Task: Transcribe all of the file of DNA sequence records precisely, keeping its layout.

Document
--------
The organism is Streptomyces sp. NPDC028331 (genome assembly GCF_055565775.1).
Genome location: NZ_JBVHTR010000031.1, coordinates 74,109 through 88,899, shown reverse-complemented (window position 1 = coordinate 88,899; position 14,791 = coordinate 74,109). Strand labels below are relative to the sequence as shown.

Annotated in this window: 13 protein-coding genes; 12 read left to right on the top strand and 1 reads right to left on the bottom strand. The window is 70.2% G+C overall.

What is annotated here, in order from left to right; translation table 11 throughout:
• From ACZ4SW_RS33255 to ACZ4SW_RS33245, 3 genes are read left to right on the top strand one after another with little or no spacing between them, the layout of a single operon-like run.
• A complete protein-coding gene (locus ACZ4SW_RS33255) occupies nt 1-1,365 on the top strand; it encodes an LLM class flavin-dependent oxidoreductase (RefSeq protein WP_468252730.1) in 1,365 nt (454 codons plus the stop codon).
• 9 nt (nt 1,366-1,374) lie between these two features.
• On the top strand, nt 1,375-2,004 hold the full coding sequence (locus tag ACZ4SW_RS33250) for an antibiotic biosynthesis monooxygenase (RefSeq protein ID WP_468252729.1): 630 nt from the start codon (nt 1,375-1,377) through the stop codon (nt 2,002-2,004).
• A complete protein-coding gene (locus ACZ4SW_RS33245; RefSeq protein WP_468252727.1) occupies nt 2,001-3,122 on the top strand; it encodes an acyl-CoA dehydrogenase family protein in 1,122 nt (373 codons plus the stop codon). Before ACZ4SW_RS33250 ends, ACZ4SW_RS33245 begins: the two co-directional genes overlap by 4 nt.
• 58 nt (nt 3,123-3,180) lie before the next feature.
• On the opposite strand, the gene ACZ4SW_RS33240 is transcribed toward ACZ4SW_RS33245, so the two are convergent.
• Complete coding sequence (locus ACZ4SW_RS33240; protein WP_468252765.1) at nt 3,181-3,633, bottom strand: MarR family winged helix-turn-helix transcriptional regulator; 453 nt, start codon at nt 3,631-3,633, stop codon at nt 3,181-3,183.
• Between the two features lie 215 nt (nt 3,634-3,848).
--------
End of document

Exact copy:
The organism is Streptomyces sp. NPDC028331 (genome assembly GCF_055565775.1).
Genome location: NZ_JBVHTR010000031.1, coordinates 74,109 through 88,899, shown reverse-complemented (window position 1 = coordinate 88,899; position 14,791 = coordinate 74,109). Strand labels below are relative to the sequence as shown.

Annotated in this window: 13 protein-coding genes; 12 read left to right on the top strand and 1 reads right to left on the bottom strand. The window is 70.2% G+C overall.

What is annotated here, in order from left to right; translation table 11 throughout:
• From ACZ4SW_RS33255 to ACZ4SW_RS33245, 3 genes are read left to right on the top strand one after another with little or no spacing between them, the layout of a single operon-like run.
• A complete protein-coding gene (locus ACZ4SW_RS33255) occupies nt 1-1,365 on the top strand; it encodes an LLM class flavin-dependent oxidoreductase (RefSeq protein WP_468252730.1) in 1,365 nt (454 codons plus the stop codon).
• 9 nt (nt 1,366-1,374) lie between these two features.
• On the top strand, nt 1,375-2,004 hold the full coding sequence (locus tag ACZ4SW_RS33250) for an antibiotic biosynthesis monooxygenase (RefSeq protein ID WP_468252729.1): 630 nt from the start codon (nt 1,375-1,377) through the stop codon (nt 2,002-2,004).
• A complete protein-coding gene (locus ACZ4SW_RS33245; RefSeq protein WP_468252727.1) occupies nt 2,001-3,122 on the top strand; it encodes an acyl-CoA dehydrogenase family protein in 1,122 nt (373 codons plus the stop codon). Before ACZ4SW_RS33250 ends, ACZ4SW_RS33245 begins: the two co-directional genes overlap by 4 nt.
• 58 nt (nt 3,123-3,180) lie before the next feature.
• On the opposite strand, the gene ACZ4SW_RS33240 is transcribed toward ACZ4SW_RS33245, so the two are convergent.
• Complete coding sequence (locus ACZ4SW_RS33240; protein WP_468252765.1) at nt 3,181-3,633, bottom strand: MarR family winged helix-turn-helix transcriptional regulator; 453 nt, start codon at nt 3,631-3,633, stop codon at nt 3,181-3,183.
• Between the two features lie 215 nt (nt 3,634-3,848).